Hakuin, also in the letter to his errant student Daikyū, explains the process of post-kenshō training:
“Genuine [ancestors] of the secret depths, in order to be able to undertake the teaching of the true Dharma, enter the training hall, mingle with the [community], sit silently at the rear of the hall, work on koans they haven’t yet passed, engage in practice sessions with their comrades, and in this way gradually accumulate Dharma assets and mature into great Dharma vessels. ”
In our Harada-Yasutani kōan curriculum, after passing through the initial kōan and checking questions, the student sets out on a journey that may well take ten years or a lifetime, working through hundreds of subsequent kōans and checking questions, just in this spirit. Not only does everyone who undertakes the journey not reach the end, but everyone who reaches the end will not become a kōan teacher. There are many ways to manifest the dharma and not everyone is karmically suited to teach. Or better, some folks are karmically suited to manifest in other ways than to take on the yoke of teaching.
However, Hakuin, thirty-years Daikyū’s senior, seems to have identified Daikyū as a potential successor and teacher, so he tried all sorts of shenanigans to tug on his heart to bring him back to Shōin-ji. “You will have plenty of time later [after I die], to hide yourself in the boondocks and investigate the matter of your self, but only limited time remains to me in which to sit in these broken-down old chambers laughing and chatting with my monks. I just wait, counting the days and nights off on my fingers, until you return.”
Ah, to sit in Hakuin’s chambers, laughing and chatting – if only there holodeck were online!
It isn’t clear from the record whether Daikyū returned or not. The wonderful translator and annotator, Norman Waddell, seems to think that he didn’t. What is clear is that Daikyū did become a powerful teacher. Waddell reports that “…Hakuin describes attending a large lecture meeting that Daikyū conducted at the great Tōfuku-ji in Kyoto. According to the Annals of Tōfuku-ji, eight hundred and thirteen priests and monks, including Tōrei and other students of Hakuin, participated in the meeting. Through assemblies such as this, Daikyū introduced Hakuin-style Zen to the large Gozan monasteries in the capital.”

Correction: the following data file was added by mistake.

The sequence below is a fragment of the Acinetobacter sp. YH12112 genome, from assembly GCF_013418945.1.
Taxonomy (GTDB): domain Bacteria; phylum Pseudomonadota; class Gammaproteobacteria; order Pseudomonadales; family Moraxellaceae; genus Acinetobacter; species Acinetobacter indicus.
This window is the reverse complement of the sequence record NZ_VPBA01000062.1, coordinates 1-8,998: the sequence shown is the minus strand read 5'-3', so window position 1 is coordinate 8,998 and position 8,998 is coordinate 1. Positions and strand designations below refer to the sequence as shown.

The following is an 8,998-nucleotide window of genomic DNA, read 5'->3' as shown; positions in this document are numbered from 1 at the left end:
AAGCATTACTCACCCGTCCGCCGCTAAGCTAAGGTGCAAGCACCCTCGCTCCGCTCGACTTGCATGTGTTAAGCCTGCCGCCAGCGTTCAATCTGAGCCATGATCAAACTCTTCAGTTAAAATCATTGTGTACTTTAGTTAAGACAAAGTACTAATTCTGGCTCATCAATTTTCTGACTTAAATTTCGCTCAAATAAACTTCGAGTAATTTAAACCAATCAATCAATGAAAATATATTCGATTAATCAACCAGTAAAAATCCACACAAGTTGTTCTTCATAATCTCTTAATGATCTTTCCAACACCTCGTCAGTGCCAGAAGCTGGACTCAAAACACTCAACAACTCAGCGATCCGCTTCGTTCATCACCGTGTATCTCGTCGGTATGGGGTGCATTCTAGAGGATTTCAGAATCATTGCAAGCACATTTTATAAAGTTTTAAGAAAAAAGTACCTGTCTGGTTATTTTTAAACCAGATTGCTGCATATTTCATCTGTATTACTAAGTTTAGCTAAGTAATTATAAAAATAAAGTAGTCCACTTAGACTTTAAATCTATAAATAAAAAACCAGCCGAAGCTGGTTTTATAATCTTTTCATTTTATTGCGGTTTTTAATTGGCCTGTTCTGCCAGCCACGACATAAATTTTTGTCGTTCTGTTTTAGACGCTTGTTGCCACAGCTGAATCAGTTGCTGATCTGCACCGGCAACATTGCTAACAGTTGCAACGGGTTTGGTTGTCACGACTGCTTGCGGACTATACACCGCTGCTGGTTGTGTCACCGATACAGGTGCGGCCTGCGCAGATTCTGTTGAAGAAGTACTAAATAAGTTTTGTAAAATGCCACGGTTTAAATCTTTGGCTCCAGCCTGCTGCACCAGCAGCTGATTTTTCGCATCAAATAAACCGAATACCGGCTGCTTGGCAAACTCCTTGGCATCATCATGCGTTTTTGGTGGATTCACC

So the student went the wrong way and it seems to have all worked out.
Or did it?
Daikyū died in 1774, just six years after Hakuin, so it turned out that he didn’t have much time after Hakuin died to wallow in the boondocks. The continuing line of transmission coming to us flowed through another of Hakuin’s students, Gasan Jitō (1727–1797).
Dōshō Port began practicing Zen in 1977 and now co-teaches with his wife, Tetsugan Zummach Sensei, with the Vine of Obstacles: Online Support for Zen Training, an internet-based Zen community. Dōshō received dharma transmission from Dainin Katagiri Rōshi and inka shōmei from James Myōun Ford Rōshi in the Harada-Yasutani lineage. Dōshō’s translation and commentary on The Record of Empty Hall: One Hundred Classic Koans, is now available (Shambhala). He is also the author of Keep Me In Your Heart a While: The Haunting Zen of Dainin Katagiri. Click here to support the teaching practice of Tetsugan Sensei and Dōshō Rōshi.